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J Med Assoc Thai. 2011 Sep;94(9):1134-40.

Plasticity of the motor cortex in patients with brain tumors and arteriovenous malformations: a functional MR study.

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Department of Radiology, Faculty of Medicine, Ramathibodi Hospital, Mahidol University, Bangkok, Thailand.



Test the hypothesis about the potential role of functional MRI (fMRI) to evaluate the plasticity of the cortical motor areas in patients with brains tumors and brain arteriovenous malformations (AVMs) and measurement of the lesion-to-fMRI activation distance for predicting risk of new motor deficit after surgery.


This was a retrospective study. The present study population enrolled eight patients with motor cortex lesions. Cortical motor representations were mapped in these patients harboring tumor or AVMs occupying the region of primary motor cortex (M1). Five patients had known diagnosis of primary brain tumor including glioblastoma multiforme, (n = 1), diffuse astrocytoma (n = 2), dysembryoplastic neuroepithelial tumor (DNET) (n = 1) and unknown pathology (n = 1). Three patients had known diagnosis of brain AVMs. Three patients showed hemiparesis at the time of presentation. Focal/generalized seizure or headache was present in the remaining patients. Simple movements of both hands were performed Localization of the activation in the affected hemisphere was compared with that in the unaffected hemisphere and evaluated with respect to the normal M1 somatotopic organization. Distance between the location of the fMRI activation (M1) and margin of the lesion was recorded.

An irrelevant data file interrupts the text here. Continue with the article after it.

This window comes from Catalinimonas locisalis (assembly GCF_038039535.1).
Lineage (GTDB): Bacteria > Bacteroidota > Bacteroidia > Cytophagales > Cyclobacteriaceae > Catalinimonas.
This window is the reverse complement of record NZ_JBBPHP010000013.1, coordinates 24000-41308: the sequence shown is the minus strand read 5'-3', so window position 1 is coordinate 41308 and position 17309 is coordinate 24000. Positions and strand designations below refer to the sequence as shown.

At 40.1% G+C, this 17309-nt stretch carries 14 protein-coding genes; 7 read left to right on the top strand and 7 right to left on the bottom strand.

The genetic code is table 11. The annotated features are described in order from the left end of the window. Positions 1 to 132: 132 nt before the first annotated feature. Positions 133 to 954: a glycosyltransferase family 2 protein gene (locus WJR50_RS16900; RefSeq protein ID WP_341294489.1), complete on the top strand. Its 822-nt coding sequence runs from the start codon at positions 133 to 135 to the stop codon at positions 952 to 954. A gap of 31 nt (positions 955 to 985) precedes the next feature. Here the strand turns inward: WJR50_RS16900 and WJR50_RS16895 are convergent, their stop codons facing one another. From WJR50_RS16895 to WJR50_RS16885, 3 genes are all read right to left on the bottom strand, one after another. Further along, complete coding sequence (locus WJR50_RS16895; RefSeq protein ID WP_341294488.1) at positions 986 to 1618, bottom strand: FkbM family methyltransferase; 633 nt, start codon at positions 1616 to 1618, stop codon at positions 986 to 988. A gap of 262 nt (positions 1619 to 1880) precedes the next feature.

Cortical activation was found in two patterns: 1) functional displacement within affected M1 independent of the structural distortion induced by the tumor or AVMs (n = 7) and 2) presence of activation within the non-primary motor cortex without activation in the affected or unaffected M1 (n = 1).


Brain tumor or AVMs led to reorganization within the somatotopic affected M1 and can expand into non-primary motor cortex area. Distortion of the anatomy alone by the space-taking lesion did not influence the location of the reorganized cortex. No particular type of reorganization pattern could be predicted fMRI could be localized reorganized cortex and was found to be a useful tool to assess the lesion-to-activation distance for predicting risk of new motor deficit after surgery. The present study thus emphasizes the importance of considering additional fMRI with structural MRI to evaluate individual differences in cortical plasticity for treatment planning, particularly in the neurosurgical procedure.

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